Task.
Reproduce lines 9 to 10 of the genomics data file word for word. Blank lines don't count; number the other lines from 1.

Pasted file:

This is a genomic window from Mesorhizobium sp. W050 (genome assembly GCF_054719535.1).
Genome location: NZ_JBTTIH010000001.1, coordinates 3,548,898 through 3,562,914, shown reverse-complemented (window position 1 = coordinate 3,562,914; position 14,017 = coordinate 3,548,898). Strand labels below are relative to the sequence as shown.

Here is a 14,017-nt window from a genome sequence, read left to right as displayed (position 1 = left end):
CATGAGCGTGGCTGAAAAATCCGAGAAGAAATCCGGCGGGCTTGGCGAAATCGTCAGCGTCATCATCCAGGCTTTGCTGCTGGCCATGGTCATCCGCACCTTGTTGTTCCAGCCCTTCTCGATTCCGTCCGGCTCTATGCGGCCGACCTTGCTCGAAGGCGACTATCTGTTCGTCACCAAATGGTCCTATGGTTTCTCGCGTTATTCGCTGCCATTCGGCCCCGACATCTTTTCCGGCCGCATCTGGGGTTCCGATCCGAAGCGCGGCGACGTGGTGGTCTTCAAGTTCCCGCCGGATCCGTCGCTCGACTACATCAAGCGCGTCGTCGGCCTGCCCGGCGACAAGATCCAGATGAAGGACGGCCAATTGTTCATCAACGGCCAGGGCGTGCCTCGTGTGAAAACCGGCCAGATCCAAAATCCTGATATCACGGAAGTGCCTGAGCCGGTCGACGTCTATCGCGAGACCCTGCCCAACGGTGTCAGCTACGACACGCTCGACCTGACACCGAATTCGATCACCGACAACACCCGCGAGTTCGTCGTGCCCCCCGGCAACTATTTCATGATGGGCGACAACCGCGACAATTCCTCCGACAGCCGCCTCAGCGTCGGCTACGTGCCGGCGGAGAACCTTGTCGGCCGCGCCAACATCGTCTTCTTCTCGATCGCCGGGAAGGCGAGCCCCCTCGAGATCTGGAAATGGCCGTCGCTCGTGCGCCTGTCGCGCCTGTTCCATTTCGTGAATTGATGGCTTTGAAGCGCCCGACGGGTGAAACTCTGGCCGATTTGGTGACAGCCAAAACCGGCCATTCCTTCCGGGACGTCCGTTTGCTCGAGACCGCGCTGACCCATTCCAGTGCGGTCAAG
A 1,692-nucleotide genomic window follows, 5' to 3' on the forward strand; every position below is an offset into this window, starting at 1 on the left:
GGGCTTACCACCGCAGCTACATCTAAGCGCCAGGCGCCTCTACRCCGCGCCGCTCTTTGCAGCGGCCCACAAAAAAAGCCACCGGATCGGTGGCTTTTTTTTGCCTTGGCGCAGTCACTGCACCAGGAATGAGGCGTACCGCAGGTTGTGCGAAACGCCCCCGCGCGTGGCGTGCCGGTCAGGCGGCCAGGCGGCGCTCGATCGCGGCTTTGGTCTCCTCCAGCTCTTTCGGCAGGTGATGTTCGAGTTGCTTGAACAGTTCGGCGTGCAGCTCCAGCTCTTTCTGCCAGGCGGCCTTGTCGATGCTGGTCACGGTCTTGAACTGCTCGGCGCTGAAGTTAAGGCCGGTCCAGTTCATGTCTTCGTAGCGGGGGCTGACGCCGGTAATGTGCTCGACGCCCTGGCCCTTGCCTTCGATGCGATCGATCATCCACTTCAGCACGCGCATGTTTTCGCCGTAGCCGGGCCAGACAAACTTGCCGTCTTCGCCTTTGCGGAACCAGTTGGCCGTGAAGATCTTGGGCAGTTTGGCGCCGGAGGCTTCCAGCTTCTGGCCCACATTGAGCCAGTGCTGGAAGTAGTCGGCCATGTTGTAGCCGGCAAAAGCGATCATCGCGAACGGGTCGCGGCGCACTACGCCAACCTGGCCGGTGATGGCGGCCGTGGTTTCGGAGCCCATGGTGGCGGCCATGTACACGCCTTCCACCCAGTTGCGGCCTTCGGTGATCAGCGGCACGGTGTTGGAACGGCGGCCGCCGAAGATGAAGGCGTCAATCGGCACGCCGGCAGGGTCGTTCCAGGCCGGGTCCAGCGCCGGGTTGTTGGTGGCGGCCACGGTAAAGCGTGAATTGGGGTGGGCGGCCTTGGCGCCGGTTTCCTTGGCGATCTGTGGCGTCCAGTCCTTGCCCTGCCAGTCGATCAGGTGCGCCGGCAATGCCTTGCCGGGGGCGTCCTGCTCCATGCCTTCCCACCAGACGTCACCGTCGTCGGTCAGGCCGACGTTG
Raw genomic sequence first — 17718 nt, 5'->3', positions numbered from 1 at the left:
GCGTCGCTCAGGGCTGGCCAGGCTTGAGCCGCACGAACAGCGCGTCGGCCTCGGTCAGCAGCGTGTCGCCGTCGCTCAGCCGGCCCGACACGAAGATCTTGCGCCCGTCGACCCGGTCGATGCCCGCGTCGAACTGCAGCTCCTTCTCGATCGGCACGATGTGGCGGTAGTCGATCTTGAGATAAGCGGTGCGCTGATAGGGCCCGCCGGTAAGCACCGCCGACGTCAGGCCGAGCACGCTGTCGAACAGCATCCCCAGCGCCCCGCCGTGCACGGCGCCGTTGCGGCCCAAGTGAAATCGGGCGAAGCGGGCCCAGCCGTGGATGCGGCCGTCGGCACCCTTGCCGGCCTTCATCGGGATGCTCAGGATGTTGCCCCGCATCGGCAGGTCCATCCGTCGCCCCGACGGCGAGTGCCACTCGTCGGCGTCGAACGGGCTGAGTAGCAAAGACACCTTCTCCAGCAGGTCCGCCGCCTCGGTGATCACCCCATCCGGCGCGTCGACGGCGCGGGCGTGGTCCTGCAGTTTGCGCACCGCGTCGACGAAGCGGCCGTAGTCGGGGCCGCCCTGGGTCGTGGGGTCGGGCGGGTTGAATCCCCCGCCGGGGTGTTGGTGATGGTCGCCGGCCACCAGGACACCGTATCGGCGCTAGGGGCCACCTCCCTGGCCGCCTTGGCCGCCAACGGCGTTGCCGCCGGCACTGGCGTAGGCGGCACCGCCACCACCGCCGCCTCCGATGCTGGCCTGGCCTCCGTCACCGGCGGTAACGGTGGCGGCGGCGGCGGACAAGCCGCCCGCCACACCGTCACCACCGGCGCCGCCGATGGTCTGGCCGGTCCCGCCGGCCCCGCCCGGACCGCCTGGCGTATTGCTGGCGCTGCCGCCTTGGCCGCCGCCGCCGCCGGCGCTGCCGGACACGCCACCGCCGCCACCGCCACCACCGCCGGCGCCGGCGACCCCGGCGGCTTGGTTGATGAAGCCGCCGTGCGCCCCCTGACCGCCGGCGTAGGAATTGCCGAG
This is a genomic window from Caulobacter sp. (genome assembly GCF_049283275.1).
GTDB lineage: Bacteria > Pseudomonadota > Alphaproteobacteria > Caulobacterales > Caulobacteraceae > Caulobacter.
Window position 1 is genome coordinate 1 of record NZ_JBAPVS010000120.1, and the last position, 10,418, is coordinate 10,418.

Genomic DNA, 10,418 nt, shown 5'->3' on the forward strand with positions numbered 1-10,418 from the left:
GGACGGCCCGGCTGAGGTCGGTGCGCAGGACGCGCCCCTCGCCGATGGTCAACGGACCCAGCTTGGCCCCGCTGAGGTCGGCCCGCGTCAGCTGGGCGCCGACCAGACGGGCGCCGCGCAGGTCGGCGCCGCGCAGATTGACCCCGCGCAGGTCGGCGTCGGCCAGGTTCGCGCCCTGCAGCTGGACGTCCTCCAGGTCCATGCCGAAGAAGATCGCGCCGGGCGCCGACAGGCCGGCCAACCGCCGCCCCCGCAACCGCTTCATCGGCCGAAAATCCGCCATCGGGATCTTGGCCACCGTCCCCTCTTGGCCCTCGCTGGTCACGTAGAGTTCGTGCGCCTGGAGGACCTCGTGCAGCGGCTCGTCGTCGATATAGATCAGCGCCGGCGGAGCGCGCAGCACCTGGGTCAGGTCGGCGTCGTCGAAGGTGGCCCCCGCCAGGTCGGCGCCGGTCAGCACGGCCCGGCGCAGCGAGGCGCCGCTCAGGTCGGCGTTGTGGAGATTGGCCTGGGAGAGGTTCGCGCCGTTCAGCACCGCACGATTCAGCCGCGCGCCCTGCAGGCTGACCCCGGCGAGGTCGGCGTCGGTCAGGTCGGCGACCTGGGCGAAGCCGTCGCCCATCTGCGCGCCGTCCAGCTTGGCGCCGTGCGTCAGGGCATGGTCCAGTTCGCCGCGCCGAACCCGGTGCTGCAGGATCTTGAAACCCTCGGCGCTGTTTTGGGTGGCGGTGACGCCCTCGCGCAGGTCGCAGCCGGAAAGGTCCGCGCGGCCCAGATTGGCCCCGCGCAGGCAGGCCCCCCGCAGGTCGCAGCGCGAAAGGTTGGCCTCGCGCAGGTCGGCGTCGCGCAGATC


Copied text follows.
This is a genomic window from Caulobacter sp. (genome assembly GCF_049283275.1).
GTDB lineage: Bacteria > Pseudomonadota > Alphaproteobacteria > Caulobacterales > Caulobacteraceae > Caulobacter.